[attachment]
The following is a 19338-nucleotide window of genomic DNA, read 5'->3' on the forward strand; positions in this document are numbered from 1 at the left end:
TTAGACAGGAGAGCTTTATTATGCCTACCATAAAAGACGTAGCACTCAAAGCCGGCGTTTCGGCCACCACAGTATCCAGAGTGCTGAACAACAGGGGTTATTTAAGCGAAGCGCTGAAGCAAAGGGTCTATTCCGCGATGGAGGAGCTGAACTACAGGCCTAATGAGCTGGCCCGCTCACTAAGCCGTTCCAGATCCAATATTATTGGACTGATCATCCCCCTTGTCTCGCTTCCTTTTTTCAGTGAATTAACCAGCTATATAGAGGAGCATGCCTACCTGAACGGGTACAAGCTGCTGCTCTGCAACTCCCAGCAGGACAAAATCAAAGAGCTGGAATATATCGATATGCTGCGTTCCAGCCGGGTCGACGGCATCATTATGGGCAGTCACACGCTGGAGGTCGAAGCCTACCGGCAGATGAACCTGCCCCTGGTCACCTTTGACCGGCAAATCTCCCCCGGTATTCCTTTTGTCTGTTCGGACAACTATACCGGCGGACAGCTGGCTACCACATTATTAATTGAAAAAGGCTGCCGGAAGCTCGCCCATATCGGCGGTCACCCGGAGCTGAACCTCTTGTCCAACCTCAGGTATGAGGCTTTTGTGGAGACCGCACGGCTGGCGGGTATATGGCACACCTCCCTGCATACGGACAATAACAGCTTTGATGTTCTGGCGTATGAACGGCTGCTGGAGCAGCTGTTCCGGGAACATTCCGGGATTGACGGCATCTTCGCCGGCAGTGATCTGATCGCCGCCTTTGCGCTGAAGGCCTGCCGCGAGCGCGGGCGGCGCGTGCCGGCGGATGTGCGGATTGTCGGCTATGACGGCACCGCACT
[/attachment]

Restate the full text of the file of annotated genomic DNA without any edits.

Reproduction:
The following is a 19338-nucleotide window of genomic DNA, read 5'->3' on the forward strand; positions in this document are numbered from 1 at the left end:
TTAGACAGGAGAGCTTTATTATGCCTACCATAAAAGACGTAGCACTCAAAGCCGGCGTTTCGGCCACCACAGTATCCAGAGTGCTGAACAACAGGGGTTATTTAAGCGAAGCGCTGAAGCAAAGGGTCTATTCCGCGATGGAGGAGCTGAACTACAGGCCTAATGAGCTGGCCCGCTCACTAAGCCGTTCCAGATCCAATATTATTGGACTGATCATCCCCCTTGTCTCGCTTCCTTTTTTCAGTGAATTAACCAGCTATATAGAGGAGCATGCCTACCTGAACGGGTACAAGCTGCTGCTCTGCAACTCCCAGCAGGACAAAATCAAAGAGCTGGAATATATCGATATGCTGCGTTCCAGCCGGGTCGACGGCATCATTATGGGCAGTCACACGCTGGAGGTCGAAGCCTACCGGCAGATGAACCTGCCCCTGGTCACCTTTGACCGGCAAATCTCCCCCGGTATTCCTTTTGTCTGTTCGGACAACTATACCGGCGGACAGCTGGCTACCACATTATTAATTGAAAAAGGCTGCCGGAAGCTCGCCCATATCGGCGGTCACCCGGAGCTGAACCTCTTGTCCAACCTCAGGTATGAGGCTTTTGTGGAGACCGCACGGCTGGCGGGTATATGGCACACCTCCCTGCATACGGACAATAACAGCTTTGATGTTCTGGCGTATGAACGGCTGCTGGAGCAGCTGTTCCGGGAACATTCCGGGATTGACGGCATCTTCGCCGGCAGTGATCTGATCGCCGCCTTTGCGCTGAAGGCCTGCCGCGAGCGCGGGCGGCGCGTGCCGGCGGATGTGCGGATTGTCGGCTATGACGGCACCGCACT